By Josh Sager and Jonathan Haas
Fudô Ryû (the Immovable Heart School) 神伝不動流打拳体術
Shinden Fudo Ryu
is one of the nine martial traditions in Bujinkan Ninjutsu. The origins of this art date back to the mid-twelfth century when the founder of Shinden Fudô Ryû, Izumo, learned Chinese Kempo boxing. As a result of being on the losing side of a battle, Izumo fled to the Iga province of Japan. It was there that he expanded on his Chinese Kempo training and developed Shinden Fudô Ryû into a formalized martial discipline. Elements of Chinese Kempo can still be seen in many of the techniques practiced today. Shinden Fudô Ryû has been cultivated and passed down through 26 generations and now resides with current GrandMaster Dr. Masaaki Hatsumi (also the 34th generation GrandMaster of Togakure Ryû Ninjutsu). It also has the unique distinction of being the first art taught to GrandMaster Hatsumi’s mentor, Toshitsugu Uoh Takamatsu. Takamatsu began the study of Shinden Fudô Ryû at the age of nine under the tutelage of his grandfather, Shinryuken Masamitsu Toda.
Toda Sensei, the 24th GrandMaster of Shinden Fudô Ryû, wrote down a set of five “truths”. These “truths” are said to be the “law of the dôjô”:
1. Know that patience comes first.
2. Know that the path of man comes from justice.
3. Renounce avarice, indolence, and obstinacy.
4. Recognize that sadness and regret are natural and therefore seek to develop an immovable spirit.
5. Do not stray from the path of loyalty and familial love and pursue the warrior and literary arts with balanced determination.
It is also said that Takenaka Tetsunoke, a student of Jigoro Kano (the founder of Judo), was at one time a student of Shinden Fudô Ryû.
The Principles of Shinden Fudô Ryû
There is a twofold meaning to the “Nature” of Shinden Fudô Ryû. First, there is the secret principle of the school, the “Principle of Nature.” Instead of building a dojo and then training, students are taught to use nature to make the body strong. The legs and the hips are conditioned first. Then, rocks and trees are used to toughen the fists. Trees are excellent training partners for practicing dojime (body choke) and various strikes and kicks. Body throws can be practiced by bending supple trees. Rolling and falling on uneven ground with rocks and sticks provide a realistic training environment and help to teach situational awareness.
Shinden Fudô Ryû also uses “Nature” to emphasize the importance of moving in a natural way, without power or force. All of the techniques in this school (and the others in the Bujinkan Ninjutsu system) are practiced without utilizing physical strength as a means to overcome an opponent. The techniques are successful by using angles, distance and timing. Striking and kicking are done from a natural posture with no set-up or telegraphing. They should take the opponent by surprise from a blind angle.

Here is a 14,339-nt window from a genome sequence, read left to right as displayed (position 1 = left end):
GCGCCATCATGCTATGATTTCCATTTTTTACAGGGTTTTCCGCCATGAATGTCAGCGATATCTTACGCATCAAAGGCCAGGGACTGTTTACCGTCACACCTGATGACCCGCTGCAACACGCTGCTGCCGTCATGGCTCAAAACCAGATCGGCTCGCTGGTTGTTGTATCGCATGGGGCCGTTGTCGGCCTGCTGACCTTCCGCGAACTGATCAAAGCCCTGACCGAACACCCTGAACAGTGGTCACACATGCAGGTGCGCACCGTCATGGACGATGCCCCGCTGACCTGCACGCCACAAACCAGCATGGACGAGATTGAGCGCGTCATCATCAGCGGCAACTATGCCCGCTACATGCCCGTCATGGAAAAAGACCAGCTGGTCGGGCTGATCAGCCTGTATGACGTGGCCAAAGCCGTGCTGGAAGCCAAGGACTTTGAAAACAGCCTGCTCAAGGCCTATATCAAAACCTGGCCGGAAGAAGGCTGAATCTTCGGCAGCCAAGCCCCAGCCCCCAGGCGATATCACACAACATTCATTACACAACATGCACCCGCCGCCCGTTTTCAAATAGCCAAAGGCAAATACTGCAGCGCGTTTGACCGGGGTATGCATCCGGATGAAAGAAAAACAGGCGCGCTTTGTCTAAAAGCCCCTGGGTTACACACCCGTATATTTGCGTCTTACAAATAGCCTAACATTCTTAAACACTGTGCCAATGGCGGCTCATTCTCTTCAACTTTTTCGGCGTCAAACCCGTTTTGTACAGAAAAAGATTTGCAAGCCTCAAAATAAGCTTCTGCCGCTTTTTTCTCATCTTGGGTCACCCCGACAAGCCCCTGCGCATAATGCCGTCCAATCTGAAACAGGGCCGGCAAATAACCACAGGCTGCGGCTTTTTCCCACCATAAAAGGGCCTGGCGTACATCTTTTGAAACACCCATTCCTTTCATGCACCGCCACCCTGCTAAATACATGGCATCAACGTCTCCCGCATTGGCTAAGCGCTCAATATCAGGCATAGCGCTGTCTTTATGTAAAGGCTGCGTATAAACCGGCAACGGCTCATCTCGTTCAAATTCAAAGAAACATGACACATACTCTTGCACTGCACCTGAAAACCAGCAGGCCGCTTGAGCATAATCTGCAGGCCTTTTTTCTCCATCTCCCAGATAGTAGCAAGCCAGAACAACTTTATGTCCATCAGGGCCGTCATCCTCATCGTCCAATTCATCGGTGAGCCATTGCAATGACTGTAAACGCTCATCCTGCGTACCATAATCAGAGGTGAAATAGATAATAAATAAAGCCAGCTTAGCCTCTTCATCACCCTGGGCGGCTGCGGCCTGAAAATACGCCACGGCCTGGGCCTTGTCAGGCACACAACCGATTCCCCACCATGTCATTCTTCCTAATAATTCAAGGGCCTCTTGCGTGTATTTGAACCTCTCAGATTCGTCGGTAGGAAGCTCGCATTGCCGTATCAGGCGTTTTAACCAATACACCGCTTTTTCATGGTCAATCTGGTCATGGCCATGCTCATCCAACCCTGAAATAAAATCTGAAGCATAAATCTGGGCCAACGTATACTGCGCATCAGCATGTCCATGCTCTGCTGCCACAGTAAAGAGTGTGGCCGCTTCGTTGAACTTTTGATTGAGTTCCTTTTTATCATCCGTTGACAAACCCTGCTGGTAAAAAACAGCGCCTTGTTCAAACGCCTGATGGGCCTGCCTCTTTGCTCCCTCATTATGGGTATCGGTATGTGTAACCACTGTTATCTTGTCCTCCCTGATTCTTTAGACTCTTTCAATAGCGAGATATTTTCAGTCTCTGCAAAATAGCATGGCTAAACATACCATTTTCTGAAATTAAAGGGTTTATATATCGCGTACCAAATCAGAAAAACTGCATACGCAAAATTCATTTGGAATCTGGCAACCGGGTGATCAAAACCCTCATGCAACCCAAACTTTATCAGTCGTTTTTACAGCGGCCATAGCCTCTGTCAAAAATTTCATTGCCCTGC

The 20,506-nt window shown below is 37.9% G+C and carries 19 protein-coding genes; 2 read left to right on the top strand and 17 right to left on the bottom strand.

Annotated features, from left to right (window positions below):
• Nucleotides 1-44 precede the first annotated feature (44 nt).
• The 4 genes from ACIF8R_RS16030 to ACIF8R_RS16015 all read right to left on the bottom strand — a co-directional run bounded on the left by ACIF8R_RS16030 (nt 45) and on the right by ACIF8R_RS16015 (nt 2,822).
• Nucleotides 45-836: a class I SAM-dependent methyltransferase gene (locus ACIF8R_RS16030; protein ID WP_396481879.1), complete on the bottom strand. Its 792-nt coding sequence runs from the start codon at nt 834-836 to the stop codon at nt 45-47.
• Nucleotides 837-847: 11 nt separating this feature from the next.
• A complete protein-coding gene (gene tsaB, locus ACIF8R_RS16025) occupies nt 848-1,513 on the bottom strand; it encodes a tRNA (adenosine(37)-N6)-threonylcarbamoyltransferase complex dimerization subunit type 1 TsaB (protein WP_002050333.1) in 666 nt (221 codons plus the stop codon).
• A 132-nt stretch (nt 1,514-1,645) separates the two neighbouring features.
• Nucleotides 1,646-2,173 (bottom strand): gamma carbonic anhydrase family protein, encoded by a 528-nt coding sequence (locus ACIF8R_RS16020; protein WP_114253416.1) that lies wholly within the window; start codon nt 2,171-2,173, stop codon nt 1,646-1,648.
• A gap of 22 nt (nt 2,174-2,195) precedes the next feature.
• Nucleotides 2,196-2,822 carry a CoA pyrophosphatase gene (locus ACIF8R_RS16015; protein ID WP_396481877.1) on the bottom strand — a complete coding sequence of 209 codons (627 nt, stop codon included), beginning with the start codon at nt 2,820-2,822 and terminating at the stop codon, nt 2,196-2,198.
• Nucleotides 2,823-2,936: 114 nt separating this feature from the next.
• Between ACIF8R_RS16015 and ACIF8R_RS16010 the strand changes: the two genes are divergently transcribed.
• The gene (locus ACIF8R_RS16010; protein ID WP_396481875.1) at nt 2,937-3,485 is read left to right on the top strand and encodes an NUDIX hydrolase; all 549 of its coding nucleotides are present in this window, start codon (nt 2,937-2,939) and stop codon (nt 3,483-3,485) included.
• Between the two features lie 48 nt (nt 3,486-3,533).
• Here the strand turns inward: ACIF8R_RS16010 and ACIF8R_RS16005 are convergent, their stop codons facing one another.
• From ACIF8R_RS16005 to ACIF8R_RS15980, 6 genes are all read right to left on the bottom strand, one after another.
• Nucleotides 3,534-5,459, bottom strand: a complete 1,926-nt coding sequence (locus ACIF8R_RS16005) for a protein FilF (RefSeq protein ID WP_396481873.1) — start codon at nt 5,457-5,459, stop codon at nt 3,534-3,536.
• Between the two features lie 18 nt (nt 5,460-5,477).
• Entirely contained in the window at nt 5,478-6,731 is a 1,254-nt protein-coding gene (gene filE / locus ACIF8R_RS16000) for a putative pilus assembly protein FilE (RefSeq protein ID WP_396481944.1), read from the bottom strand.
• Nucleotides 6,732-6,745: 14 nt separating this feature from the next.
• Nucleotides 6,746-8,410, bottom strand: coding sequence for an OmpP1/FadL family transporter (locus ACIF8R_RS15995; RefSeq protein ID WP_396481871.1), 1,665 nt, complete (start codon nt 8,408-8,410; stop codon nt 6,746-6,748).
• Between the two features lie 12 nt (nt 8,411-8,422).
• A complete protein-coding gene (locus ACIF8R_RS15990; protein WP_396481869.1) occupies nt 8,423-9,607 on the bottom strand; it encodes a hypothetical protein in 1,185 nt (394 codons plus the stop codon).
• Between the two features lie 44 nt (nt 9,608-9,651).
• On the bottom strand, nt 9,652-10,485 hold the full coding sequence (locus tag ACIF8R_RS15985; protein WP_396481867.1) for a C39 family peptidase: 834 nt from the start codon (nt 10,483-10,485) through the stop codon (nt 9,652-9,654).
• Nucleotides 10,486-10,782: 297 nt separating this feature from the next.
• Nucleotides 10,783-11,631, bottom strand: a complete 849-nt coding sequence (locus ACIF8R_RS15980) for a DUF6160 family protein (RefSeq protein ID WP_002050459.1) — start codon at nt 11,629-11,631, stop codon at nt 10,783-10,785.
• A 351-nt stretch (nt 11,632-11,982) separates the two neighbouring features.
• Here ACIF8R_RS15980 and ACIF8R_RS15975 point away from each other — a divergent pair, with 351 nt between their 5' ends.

There are no set kamae (stance, posture) in Shinden Fudô Ryû, with the notable exception of Shizen no kamae (natural posture), which holds no fixed form. A Characteristic of this Ryû can be found in its recognition of natural style as the only posture of defense. However, in reality, a person imagines a posture of defense in his mind and places himself on guard. As nothing in nature is fixed, so it should be with one’s movement. Nature is comprised of moment to moment changes, and these natural body changes become the kamae.
Every individual has a unique way of moving. As people mature, “habits” of motion develop, giving each person their own distinct way of walking, sitting, etc. Unfortunately, most of these habits contradict natural movement, and actually hinder motion. When a baby picks up an object from the ground he or she will bend down at the knees, keeping their back straight, and use their legs to raise and lower their body. Babies will instinctively use the largest muscle groups to coordinate balance and strength when moving. Most adults, on the other hand,will bend at the waist and rely on the smaller back muscles to perform the same task. They assume that these “shortcuts” of motion are more efficient, when infact the opposite is true.
Large weapons such as the ono (battlefield axe), ôtsuchi (large war hammer) and yari (spear) are also found in Shinden Fudô Ryû. Because of their size and weight, it would be impossible to wield these weapons unless the entire body’s movement was integrated. As an exercise, walk slowly in a straight line. Try to eliminate all unnecessary motion or habitual patterns. Keep your body relaxed and allow your body to compensate for uneven terrain or obstacles naturally – without overcompensating with muscle or tension. This is the true movement of ShindenFudô Ryû.